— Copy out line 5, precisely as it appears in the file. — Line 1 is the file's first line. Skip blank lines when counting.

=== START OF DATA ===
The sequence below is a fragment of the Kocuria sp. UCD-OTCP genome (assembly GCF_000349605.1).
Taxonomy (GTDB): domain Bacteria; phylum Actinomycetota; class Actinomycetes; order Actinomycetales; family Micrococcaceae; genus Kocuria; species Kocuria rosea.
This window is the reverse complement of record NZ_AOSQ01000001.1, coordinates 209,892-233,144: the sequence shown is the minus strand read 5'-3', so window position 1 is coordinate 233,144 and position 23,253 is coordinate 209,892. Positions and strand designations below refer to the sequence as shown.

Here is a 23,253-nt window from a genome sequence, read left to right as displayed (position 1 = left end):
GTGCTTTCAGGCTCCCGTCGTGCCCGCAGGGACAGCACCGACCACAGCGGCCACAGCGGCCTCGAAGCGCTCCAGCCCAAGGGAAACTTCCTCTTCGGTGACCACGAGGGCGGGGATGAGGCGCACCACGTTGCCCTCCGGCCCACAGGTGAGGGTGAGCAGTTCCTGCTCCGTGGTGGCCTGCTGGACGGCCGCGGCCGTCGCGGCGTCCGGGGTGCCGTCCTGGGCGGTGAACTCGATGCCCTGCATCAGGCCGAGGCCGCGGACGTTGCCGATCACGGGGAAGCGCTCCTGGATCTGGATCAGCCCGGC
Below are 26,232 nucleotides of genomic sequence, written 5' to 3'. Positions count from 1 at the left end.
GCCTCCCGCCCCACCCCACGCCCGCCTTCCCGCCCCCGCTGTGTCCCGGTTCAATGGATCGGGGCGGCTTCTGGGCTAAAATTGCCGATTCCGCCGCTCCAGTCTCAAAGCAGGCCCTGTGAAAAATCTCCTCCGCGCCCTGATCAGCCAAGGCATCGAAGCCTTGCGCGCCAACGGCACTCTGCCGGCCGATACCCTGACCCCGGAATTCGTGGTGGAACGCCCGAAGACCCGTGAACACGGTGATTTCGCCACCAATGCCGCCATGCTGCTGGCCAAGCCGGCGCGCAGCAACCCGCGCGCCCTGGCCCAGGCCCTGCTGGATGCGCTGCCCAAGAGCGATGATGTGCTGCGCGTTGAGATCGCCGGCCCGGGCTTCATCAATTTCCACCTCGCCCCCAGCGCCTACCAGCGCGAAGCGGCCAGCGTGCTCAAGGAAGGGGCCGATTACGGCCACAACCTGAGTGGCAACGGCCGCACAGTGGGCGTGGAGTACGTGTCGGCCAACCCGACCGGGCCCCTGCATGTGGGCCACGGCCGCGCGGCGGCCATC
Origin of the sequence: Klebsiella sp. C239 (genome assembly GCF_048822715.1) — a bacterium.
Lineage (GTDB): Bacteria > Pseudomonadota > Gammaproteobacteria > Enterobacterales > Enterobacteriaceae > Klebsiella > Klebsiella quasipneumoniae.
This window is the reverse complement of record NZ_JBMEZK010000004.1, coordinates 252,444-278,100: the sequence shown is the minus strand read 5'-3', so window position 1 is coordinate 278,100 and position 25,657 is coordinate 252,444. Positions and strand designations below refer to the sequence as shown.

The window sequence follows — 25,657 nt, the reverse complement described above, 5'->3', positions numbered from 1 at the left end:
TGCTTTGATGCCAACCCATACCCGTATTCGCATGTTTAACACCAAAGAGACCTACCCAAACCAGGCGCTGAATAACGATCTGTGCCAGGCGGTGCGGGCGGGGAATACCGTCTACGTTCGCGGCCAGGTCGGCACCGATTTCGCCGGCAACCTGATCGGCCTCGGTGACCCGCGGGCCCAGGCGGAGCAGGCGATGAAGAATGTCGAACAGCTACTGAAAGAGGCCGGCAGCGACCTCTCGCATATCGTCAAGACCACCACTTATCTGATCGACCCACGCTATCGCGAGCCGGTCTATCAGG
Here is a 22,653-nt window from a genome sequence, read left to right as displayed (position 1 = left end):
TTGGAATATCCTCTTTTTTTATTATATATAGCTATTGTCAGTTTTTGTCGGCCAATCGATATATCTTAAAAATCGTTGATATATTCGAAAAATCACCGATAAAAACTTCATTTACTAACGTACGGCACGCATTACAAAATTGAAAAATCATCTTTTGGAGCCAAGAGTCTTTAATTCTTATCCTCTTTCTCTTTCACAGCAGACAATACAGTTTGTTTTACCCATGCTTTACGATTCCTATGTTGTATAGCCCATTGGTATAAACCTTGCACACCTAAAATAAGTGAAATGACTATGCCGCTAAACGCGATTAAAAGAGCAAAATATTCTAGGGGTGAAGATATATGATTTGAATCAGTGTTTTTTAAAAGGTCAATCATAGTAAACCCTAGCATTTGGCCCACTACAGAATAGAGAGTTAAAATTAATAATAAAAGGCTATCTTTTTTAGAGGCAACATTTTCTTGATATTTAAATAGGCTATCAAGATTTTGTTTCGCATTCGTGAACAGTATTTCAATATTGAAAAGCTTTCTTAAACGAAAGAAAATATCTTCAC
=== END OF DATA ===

GTGCTTTCAGGCTCCCGTCGTGCCCGCAGGGACAGCACCGACCACAGCGGCCACAGCGGCCTCGAAGCGCTCCAGCCCAAGGGAAACTTCCTCTTCGGTGACCACGAGGGCGGGGATGAGGCGCACCACGTTGCCCTCCGGCCCACAGGTGAGGGTGAGCAGTTCCTGCTCCGTGGTGGCCTGCTGGACGGCCGCGGCCGTCGCGGCGTCCGGGGTGCCGTCCTGGGCGGTGAACTCGATGCCCTGCATCAGGCCGAGGCCGCGGACGTTGCCGATCACGGGGAAGCGCTCCTGGATCTGGATCAGCCCGGC